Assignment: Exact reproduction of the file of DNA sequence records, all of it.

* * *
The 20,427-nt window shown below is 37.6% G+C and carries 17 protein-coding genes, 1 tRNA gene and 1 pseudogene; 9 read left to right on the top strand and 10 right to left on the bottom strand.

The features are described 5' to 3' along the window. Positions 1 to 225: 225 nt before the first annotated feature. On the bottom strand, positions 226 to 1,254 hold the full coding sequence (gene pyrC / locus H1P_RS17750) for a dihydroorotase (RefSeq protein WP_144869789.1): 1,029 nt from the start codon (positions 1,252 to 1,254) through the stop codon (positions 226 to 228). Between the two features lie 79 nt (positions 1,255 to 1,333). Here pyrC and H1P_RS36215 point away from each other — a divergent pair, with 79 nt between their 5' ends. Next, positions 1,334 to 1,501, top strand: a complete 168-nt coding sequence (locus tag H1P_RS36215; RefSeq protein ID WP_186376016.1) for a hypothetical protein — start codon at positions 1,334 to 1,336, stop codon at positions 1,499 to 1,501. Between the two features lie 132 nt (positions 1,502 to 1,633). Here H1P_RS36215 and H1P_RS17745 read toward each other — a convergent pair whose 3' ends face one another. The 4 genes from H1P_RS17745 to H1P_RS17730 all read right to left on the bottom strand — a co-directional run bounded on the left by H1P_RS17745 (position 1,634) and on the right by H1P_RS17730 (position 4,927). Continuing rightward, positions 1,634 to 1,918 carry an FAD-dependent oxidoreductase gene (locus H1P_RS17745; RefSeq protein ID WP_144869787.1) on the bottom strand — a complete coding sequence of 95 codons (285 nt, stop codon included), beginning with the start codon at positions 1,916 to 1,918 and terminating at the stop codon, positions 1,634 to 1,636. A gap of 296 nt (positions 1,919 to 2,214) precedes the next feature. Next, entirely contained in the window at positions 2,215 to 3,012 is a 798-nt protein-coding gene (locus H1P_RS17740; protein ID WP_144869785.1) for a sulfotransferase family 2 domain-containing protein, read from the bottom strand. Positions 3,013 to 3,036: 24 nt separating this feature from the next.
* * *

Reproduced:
The 20,427-nt window shown below is 37.6% G+C and carries 17 protein-coding genes, 1 tRNA gene and 1 pseudogene; 9 read left to right on the top strand and 10 right to left on the bottom strand.

The features are described 5' to 3' along the window. Positions 1 to 225: 225 nt before the first annotated feature. On the bottom strand, positions 226 to 1,254 hold the full coding sequence (gene pyrC / locus H1P_RS17750) for a dihydroorotase (RefSeq protein WP_144869789.1): 1,029 nt from the start codon (positions 1,252 to 1,254) through the stop codon (positions 226 to 228). Between the two features lie 79 nt (positions 1,255 to 1,333). Here pyrC and H1P_RS36215 point away from each other — a divergent pair, with 79 nt between their 5' ends. Next, positions 1,334 to 1,501, top strand: a complete 168-nt coding sequence (locus tag H1P_RS36215; RefSeq protein ID WP_186376016.1) for a hypothetical protein — start codon at positions 1,334 to 1,336, stop codon at positions 1,499 to 1,501. Between the two features lie 132 nt (positions 1,502 to 1,633). Here H1P_RS36215 and H1P_RS17745 read toward each other — a convergent pair whose 3' ends face one another. The 4 genes from H1P_RS17745 to H1P_RS17730 all read right to left on the bottom strand — a co-directional run bounded on the left by H1P_RS17745 (position 1,634) and on the right by H1P_RS17730 (position 4,927). Continuing rightward, positions 1,634 to 1,918 carry an FAD-dependent oxidoreductase gene (locus H1P_RS17745; RefSeq protein ID WP_144869787.1) on the bottom strand — a complete coding sequence of 95 codons (285 nt, stop codon included), beginning with the start codon at positions 1,916 to 1,918 and terminating at the stop codon, positions 1,634 to 1,636. A gap of 296 nt (positions 1,919 to 2,214) precedes the next feature. Next, entirely contained in the window at positions 2,215 to 3,012 is a 798-nt protein-coding gene (locus H1P_RS17740; protein ID WP_144869785.1) for a sulfotransferase family 2 domain-containing protein, read from the bottom strand. Positions 3,013 to 3,036: 24 nt separating this feature from the next.